- May 20, 2023: FYI: A bad firmware update crippled some HP printers. HP rushes to fix bricked printers after faulty firmware update by Sergiu Gatlan of Bleeping Computer. Ars Technica covered this too: HP breaks its own printers (again) with firmware update by Scharon Harding (May 22, 2023). The problem has been ongoing since May 8, 2023, so 2 weeks and no fix. This is a disgraceful response from HP that makes it impossible to recommend any HP printer from now on. Many comments to the Ars article suggest using Brother printers. Exactly why HP released the updated firmware is not yet known. No matter, their quality control is obviously miserable. In his Security Now podcast (episode 924 from May 23, 2023) Steve Gibson discussed this and said "The reason for my annoyance is not just HP's sloppy software, although their printer software, at least for Windows, is a true atrocity...".
- HP has a long history of blocking the use of third party ink cartridges. They call this feature "Dynamic security". See HP Printers - Dynamic Security Enabled Printers for more. In late 2022 and early 2023, they expanded this to more printers via firmware updates. Yet another reason to block a printer from updating its firmware (see the section above).
- HP is blocking third-party printer ink again by Emma Roth for The Verge (March 11, 2023). Numerous reports suggest that a recent printer firmware update is blocking the use of non-HP ink. The article discusses some history of HP doing this previously. It seems that firmware updates released in December 2022 and January 2023 are to blame.
- HP outrages printer users with firmware update suddenly bricking third-party ink by Scharon Harding for Ars Technica (March 9, 2023). HP introduced dynamic security to some printers in 2016, and since 2018, it has paid millions in class-action lawsuits.
- If you own an HP inkjet printer, or are considering buying one, it is probably best to avoid the HP Instant Ink program as per this article: This Is Why So Many People Hate HP Printers by Julian van der Merwe for SlashGear (Oct. 2022). The ink subscription provides users with ink on an on-demand basis, based on the amount of printing done every month. The printer tracks how many pages are printed and HP automatically sends you ink when the levels are low. HP claims that ink purchased this way is cheaper. It also makes it easy to recycle old ink cartridges. Printers that support the Instant Ink program are often heavily discounted. But ... If you cancel the service HP disables the Instant Ink cartridges you received during the subscription. If you read the fine print, HP does warn about this. Another issue: if the printer can not connect to the Internet, it won't print. Same if there is a problem with the HP Instant Ink account. Some have reported that HP printers fail to recognize a non-Instant Ink cartridge after getting out of the Instant Ink program.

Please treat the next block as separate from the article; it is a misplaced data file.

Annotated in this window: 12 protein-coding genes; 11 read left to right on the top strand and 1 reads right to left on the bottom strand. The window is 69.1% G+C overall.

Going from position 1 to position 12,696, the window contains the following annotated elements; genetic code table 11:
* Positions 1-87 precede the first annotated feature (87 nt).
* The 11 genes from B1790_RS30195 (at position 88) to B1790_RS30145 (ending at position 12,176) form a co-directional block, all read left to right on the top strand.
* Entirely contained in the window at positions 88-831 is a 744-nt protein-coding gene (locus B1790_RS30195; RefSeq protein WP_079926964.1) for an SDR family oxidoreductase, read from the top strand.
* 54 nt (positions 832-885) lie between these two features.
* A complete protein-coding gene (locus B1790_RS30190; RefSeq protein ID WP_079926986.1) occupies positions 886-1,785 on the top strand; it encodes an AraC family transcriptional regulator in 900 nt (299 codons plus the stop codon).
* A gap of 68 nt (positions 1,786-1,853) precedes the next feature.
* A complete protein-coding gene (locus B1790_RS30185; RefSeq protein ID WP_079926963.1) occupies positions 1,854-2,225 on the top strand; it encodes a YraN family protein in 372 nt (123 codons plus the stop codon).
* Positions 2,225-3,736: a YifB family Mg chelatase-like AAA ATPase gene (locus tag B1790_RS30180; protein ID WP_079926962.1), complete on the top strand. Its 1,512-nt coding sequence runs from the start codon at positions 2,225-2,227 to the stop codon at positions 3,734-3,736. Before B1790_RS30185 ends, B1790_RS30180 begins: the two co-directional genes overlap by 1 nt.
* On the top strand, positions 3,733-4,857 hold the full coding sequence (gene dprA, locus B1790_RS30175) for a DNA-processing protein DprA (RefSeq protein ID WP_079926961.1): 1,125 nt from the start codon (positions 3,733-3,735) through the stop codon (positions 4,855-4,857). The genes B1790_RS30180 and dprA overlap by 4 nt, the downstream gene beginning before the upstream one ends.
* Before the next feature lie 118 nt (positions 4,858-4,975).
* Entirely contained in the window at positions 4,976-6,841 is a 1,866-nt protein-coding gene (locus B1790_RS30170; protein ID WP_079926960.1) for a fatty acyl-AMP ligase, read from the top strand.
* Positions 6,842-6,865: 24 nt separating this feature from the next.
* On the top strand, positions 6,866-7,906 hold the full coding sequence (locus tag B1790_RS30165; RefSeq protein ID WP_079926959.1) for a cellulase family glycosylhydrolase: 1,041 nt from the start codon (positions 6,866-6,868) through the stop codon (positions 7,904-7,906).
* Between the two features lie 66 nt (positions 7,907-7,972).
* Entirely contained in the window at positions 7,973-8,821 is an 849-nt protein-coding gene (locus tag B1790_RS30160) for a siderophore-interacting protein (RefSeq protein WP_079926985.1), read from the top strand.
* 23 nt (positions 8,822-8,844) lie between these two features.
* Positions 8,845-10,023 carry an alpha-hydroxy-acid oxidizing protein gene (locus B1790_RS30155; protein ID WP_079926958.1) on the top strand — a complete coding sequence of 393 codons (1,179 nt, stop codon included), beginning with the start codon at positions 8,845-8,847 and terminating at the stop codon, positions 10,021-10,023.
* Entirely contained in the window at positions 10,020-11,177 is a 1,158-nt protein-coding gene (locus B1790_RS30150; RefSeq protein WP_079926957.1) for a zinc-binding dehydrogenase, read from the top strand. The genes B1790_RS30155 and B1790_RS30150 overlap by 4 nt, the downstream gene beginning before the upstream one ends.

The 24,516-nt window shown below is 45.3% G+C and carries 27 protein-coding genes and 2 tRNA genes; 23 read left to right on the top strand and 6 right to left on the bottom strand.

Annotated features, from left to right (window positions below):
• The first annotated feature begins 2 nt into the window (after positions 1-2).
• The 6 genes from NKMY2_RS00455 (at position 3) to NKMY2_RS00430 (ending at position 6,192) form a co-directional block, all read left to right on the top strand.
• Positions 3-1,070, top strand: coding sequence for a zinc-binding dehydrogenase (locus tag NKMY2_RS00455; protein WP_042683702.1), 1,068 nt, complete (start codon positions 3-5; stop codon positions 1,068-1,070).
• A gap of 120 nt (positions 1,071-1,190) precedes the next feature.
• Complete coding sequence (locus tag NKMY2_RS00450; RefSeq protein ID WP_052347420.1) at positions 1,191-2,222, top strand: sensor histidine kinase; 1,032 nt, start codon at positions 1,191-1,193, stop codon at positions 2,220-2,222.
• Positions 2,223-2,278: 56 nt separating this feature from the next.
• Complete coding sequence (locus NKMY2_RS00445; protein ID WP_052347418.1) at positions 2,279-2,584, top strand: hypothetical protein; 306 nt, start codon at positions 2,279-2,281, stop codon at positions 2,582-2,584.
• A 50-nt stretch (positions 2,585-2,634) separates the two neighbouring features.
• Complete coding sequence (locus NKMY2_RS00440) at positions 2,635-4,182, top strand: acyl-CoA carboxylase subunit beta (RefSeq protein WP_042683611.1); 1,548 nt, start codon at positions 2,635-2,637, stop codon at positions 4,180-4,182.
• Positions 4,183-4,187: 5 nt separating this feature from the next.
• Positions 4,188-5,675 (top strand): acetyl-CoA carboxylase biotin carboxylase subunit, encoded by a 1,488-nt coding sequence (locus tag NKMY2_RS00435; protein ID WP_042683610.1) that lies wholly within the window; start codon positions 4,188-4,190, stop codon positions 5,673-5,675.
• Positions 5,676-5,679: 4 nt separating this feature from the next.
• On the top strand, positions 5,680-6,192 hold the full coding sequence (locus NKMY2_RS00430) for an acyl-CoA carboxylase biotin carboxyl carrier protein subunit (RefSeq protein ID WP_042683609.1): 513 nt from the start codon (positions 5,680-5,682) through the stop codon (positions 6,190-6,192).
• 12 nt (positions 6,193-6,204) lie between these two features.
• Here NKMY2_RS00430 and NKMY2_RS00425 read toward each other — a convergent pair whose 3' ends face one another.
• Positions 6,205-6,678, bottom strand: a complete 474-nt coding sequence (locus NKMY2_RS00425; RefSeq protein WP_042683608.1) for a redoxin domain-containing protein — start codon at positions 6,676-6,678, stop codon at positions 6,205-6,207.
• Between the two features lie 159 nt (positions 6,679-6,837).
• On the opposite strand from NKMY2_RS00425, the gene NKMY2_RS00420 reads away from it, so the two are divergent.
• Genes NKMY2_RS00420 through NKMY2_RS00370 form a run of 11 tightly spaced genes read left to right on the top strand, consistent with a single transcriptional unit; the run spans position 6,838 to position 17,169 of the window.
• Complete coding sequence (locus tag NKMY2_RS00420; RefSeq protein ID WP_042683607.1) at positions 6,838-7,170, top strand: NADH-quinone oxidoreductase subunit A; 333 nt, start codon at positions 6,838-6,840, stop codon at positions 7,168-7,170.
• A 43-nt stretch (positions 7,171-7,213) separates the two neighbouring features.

- Laser printers warn about the toner being almost empty well before it actually runs out. When a toner cartridge is low, you may be able to extend its life by shaking it.
- Most color laser printers and color copiers are designed to print invisible tracking codes on every page. These codes reveal which specific machine produced a document and, in some cases, when the document was printed or copied. From the EFF in 2017: it appears likely that all recent commercial color laser printers print some kind of forensic tracking codes, not necessarily using yellow dots. This is true whether or not those codes are visible to the eye. To be safe, use a black-and-white printer, black-and-white scanner, or convert a color image to black-and-white with an image editor. More from the BBC (June 2020), from Robert Graham (June 2017), from the EFF (undated) and from Snopes (June 2017).
- Ever wonder how expensive the ink for an inkjet printer is per gallon? According to Cory Doctorow, the ink costs $170/gallon to manufacture and it is sold for $12,000/gallon (as of Feb. 2022). Quoting: "No one would voluntarily pay $12,000/gal for ink that costs about $170/gal to manufacture, so the printer companies roll out an endlessly inventive bag of dirty tricks to force you to buy their $12,000/gal product, and keep you buying it, forever." This is just one reason to buy a laser printer.